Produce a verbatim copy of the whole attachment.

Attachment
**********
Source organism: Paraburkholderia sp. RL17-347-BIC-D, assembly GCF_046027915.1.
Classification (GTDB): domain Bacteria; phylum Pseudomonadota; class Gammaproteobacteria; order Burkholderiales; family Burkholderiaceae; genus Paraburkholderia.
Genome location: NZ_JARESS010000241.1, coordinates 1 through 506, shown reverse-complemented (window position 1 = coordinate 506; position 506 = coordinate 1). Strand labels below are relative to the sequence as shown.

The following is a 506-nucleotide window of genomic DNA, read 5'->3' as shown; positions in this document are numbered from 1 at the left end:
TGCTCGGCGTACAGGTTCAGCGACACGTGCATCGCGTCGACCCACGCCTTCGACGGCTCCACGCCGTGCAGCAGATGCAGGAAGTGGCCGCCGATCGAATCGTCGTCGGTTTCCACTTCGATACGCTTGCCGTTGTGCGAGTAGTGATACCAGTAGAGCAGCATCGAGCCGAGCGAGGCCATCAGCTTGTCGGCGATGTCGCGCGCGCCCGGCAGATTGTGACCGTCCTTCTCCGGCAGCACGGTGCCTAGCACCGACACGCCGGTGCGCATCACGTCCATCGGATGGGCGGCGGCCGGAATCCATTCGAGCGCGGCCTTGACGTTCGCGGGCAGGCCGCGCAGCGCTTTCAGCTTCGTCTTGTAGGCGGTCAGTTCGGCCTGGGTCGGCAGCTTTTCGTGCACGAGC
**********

Source organism: Paraburkholderia sp. RL17-347-BIC-D, assembly GCF_046027915.1.
Classification (GTDB): domain Bacteria; phylum Pseudomonadota; class Gammaproteobacteria; order Burkholderiales; family Burkholderiaceae; genus Paraburkholderia.
Genome location: NZ_JARESS010000241.1, coordinates 1 through 506, shown reverse-complemented (window position 1 = coordinate 506; position 506 = coordinate 1). Strand labels below are relative to the sequence as shown.

The following is a 506-nucleotide window of genomic DNA, read 5'->3' as shown; positions in this document are numbered from 1 at the left end:
TGCTCGGCGTACAGGTTCAGCGACACGTGCATCGCGTCGACCCACGCCTTCGACGGCTCCACGCCGTGCAGCAGATGCAGGAAGTGGCCGCCGATCGAATCGTCGTCGGTTTCCACTTCGATACGCTTGCCGTTGTGCGAGTAGTGATACCAGTAGAGCAGCATCGAGCCGAGCGAGGCCATCAGCTTGTCGGCGATGTCGCGCGCGCCCGGCAGATTGTGACCGTCCTTCTCCGGCAGCACGGTGCCTAGCACCGACACGCCGGTGCGCATCACGTCCATCGGATGGGCGGCGGCCGGAATCCATTCGAGCGCGGCCTTGACGTTCGCGGGCAGGCCGCGCAGCGCTTTCAGCTTCGTCTTGTAGGCGGTCAGTTCGGCCTGGGTCGGCAGCTTTTCGTGCACGAGC